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CHRISTUS Ochsner Health Southwestern Louisiana Administers COVID-19 Vaccine To Health Care Workers December 14, 2020

COVID-19 immunization administration

Lake Charles, Louisiana – CHRISTUS Ochsner Health Southwestern Louisiana stands ready to manage and distribute the COVID-19 vaccine internally to health care workers in coming days and weeks; as the first doses were administered to frontline health care workers on Monday afternoon.

“Our COVID-19 Taskforce is evaluating and planning for the storage and distribution of a vaccine across our ministries while following the guidance of clinical experts and the frameworks distributed by the Catholic Health Association, Centers for Disease Control, and State Health agencies,” said David Benner PharmD, MS, MHA, FACHE, Vice President, Clinical Ancillary Services for the Division of Clinical Excellence at CHRISTUS Health.

CHRISTUS Health has a well-established process in place for reviewing the safety and efficacy of new drugs that is being utilized to evaluate any COVID-19 vaccines that receive emergency use authorization (EUA) by the FDA.

“This is hopefully the beginning of the end of this pandemic. Vaccines have been a key part of combatting and even eradicating certain diseases for generations, and we are confident the COVID-19 vaccine is safe and effective,” said Timothy Haman, Vice President of Medical Affairs, CHRISTUS Ochsner Health Southwestern Louisiana.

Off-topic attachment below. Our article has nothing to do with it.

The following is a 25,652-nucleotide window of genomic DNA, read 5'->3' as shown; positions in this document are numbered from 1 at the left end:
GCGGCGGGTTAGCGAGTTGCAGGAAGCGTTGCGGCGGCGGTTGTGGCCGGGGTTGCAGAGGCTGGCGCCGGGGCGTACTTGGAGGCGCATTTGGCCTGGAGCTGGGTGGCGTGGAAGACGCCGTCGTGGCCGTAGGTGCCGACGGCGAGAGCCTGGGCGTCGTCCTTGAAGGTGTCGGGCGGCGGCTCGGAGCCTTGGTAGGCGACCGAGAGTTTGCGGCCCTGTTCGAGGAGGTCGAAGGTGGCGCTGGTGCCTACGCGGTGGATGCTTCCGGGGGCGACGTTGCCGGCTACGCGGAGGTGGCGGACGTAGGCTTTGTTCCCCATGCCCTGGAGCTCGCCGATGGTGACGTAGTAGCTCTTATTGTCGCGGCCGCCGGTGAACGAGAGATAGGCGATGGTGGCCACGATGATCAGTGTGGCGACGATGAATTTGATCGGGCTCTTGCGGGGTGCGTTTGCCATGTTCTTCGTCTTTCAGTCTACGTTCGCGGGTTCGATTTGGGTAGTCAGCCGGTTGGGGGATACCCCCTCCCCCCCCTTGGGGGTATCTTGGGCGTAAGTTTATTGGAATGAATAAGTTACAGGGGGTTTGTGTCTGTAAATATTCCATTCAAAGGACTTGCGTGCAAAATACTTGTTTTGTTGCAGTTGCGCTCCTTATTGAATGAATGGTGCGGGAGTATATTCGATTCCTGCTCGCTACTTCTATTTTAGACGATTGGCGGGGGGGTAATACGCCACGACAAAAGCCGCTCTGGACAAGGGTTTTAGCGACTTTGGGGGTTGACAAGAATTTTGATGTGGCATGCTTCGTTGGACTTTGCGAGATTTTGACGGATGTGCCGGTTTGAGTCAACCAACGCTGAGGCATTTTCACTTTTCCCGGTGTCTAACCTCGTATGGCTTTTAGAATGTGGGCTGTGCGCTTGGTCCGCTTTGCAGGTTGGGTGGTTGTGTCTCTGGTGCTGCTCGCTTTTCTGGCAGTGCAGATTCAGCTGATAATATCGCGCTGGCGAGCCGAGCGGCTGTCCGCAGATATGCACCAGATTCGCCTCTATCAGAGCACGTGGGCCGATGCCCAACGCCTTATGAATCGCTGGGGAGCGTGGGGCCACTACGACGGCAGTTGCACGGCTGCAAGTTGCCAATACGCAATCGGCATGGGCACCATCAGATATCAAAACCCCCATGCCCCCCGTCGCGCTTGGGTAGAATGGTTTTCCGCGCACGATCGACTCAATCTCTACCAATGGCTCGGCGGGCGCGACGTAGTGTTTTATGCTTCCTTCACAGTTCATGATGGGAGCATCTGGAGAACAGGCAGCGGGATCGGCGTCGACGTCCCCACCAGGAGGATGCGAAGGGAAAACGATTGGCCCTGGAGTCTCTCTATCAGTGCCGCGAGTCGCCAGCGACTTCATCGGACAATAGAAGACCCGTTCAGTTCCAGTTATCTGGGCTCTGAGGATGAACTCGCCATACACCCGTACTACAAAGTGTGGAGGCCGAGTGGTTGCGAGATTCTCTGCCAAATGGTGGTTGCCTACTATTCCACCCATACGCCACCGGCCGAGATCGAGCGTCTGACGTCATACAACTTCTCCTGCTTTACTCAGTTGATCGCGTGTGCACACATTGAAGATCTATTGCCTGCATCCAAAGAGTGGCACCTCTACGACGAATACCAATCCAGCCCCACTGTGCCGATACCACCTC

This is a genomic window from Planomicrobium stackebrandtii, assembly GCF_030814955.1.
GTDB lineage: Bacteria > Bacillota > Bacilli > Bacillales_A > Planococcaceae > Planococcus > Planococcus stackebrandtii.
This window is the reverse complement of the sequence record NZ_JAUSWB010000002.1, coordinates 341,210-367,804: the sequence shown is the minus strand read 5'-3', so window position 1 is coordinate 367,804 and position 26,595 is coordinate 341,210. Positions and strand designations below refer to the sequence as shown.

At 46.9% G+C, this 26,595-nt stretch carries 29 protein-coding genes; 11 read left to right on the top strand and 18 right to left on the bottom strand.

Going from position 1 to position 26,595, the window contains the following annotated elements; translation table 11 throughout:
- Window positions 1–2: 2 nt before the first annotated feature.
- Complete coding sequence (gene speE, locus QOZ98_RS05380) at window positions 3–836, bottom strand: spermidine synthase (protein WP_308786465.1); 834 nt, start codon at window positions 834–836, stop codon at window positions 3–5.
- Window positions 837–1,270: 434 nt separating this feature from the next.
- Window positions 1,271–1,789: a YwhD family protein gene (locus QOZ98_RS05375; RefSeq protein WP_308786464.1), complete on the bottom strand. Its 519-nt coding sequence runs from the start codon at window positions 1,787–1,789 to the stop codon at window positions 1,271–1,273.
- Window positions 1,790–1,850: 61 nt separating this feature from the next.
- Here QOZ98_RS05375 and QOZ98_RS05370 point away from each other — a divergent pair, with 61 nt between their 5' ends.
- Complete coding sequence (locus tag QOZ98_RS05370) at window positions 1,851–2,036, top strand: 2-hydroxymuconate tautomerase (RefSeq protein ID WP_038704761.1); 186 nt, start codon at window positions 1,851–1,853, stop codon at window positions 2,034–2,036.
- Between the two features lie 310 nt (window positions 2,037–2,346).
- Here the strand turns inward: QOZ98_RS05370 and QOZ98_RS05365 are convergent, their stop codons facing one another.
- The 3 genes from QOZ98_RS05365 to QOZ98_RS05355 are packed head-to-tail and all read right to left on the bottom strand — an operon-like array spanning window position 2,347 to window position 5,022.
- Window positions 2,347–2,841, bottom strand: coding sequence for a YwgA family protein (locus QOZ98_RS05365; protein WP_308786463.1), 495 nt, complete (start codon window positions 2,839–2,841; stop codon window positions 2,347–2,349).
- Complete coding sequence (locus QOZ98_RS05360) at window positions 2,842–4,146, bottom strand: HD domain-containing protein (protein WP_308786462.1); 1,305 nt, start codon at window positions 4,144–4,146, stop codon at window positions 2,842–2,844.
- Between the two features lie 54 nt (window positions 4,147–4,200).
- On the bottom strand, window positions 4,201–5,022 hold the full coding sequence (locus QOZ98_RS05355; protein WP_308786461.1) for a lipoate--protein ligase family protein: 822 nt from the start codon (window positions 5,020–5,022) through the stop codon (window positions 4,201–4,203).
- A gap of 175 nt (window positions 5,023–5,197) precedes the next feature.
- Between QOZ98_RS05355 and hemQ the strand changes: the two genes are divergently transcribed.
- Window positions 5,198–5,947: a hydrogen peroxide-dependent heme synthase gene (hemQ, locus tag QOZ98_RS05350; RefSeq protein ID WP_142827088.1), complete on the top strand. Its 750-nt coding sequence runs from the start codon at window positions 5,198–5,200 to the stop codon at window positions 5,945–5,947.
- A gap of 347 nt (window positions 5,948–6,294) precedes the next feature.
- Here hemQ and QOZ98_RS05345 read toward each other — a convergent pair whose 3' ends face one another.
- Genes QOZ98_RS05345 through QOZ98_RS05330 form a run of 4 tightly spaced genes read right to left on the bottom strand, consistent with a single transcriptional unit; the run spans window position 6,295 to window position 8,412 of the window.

The vaccine is offered to health workers; focusing on those at greater risk of exposure first. Receiving the vaccine is not mandatory. Similar to many vaccines, the COVID-19 vaccine will be given in two doses: an initial injection and then a booster shot, normally 21-28 days later (depending on the vaccine administered). Research from the pharmaceutical company and CHRISTUS Health’s COVID-19 Task Force indicates minor side effects similar to the flu shot, such as low-grade fever and redness or slight pain at the injection site are possible.

“We feel this is going to be an important step to protecting our Associates, so that in turn we can protect our patients,” said Dr. Haman.